Deputy PM and Finance Minister Chrystia Freeland today released the government’s Economic and Fiscal Update 2021, which provides an overview of Canada’s finances and its upccoming spending priorities.
The update projects a $154.7 billion deficit for 2021-22, which is significantly lower than last year’s deficit of $354.2 billion that was incurred during the height of the pandemic.
The government plans to allocate $67.4 billion to a range of new funding initiatives, of which almost $30 billion will be set aside for additional pandemic spending over six years. Key funding commitments related to the pandemic include the following:
- $4.5 billion for measures related to the new Omicron variant, which can be used to extend lockdown support measures and expand border testing if necessary;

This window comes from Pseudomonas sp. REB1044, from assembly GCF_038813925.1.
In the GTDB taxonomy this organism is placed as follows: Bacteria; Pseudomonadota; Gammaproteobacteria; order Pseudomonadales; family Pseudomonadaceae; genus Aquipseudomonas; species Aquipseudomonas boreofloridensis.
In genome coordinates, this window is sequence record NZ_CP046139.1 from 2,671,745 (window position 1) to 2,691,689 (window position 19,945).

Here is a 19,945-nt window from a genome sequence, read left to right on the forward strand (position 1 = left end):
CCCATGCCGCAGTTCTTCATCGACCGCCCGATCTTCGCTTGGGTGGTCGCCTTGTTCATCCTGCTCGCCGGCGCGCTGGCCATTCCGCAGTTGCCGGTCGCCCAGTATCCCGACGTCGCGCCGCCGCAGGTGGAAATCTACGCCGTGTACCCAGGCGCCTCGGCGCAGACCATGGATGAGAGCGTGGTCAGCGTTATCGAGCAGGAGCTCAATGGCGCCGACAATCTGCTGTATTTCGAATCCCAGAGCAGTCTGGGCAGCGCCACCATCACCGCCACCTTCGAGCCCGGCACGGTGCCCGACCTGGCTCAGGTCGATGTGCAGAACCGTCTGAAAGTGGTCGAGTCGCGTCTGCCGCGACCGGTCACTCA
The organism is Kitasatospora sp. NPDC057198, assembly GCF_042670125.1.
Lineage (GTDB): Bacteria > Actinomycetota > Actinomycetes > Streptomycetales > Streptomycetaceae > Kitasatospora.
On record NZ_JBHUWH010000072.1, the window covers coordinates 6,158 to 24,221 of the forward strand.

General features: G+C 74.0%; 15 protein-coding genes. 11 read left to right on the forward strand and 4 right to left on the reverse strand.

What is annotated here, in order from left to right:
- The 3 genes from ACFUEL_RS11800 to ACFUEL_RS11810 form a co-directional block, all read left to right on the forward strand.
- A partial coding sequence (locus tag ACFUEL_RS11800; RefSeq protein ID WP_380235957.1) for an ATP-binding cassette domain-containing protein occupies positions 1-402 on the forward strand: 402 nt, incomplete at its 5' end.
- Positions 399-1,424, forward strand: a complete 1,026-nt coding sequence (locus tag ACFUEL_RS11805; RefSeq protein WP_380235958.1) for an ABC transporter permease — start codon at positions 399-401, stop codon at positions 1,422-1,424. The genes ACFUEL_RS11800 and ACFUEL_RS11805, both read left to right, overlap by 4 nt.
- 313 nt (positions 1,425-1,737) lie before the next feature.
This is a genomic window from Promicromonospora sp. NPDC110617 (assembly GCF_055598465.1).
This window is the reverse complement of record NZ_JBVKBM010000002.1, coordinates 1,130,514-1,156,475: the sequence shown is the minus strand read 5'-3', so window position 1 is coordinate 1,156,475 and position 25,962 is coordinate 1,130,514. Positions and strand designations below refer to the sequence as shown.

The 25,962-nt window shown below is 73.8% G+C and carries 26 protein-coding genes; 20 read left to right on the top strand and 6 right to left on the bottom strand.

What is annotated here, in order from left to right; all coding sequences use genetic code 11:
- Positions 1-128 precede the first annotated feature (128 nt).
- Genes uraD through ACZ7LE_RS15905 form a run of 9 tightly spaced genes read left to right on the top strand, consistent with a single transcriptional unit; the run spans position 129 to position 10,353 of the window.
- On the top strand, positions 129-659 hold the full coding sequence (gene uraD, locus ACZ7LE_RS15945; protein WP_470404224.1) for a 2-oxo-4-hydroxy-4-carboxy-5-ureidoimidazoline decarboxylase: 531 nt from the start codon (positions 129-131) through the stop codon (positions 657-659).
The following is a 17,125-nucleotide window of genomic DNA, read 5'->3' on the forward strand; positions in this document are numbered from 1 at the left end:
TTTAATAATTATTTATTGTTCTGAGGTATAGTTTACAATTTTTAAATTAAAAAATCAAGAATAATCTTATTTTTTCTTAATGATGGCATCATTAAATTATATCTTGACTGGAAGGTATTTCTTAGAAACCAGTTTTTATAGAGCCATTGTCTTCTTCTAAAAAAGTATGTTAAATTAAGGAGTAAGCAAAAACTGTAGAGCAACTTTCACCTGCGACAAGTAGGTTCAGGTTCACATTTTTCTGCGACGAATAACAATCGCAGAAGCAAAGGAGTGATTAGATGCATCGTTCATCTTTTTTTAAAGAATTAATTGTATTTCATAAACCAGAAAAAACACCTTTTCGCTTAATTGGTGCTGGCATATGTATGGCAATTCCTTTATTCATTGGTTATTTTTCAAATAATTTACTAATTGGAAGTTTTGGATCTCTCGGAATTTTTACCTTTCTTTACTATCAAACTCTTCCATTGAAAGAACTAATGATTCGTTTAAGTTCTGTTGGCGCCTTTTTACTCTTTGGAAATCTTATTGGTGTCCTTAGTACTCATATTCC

- $1.7 billion in new spending to purchase 180 million more rapid tests for provinces and territories, with a view to making such tests available to schools, workplaces and individuals free of charge;
- $7.3 billion to procure Covid-19 boosters this year, and in the years ahead if needed;
- $37.4 million over three years to implement and oversee vaccine mandates for air, rail and marine employees and passengers;
- $300 million to help provinces and territories develop and implement proof of vaccination programs.
Other major spending commitments include a one-time $5 billion transfer to help B.C. deal with the fallout from the recent floods, and the allocation of $50 million to strengthen supply chains through a new, targeted call for proposals under the National Trade Corridors Fund, which will focus on helping ports acquire additional storage capacity and alleviating congestion and bottlenecks at various touchpoints along the transportation network. It is worth noting that supply chain issues factor quite prominently in the update, and are identified as a major contributor to rising prices overall.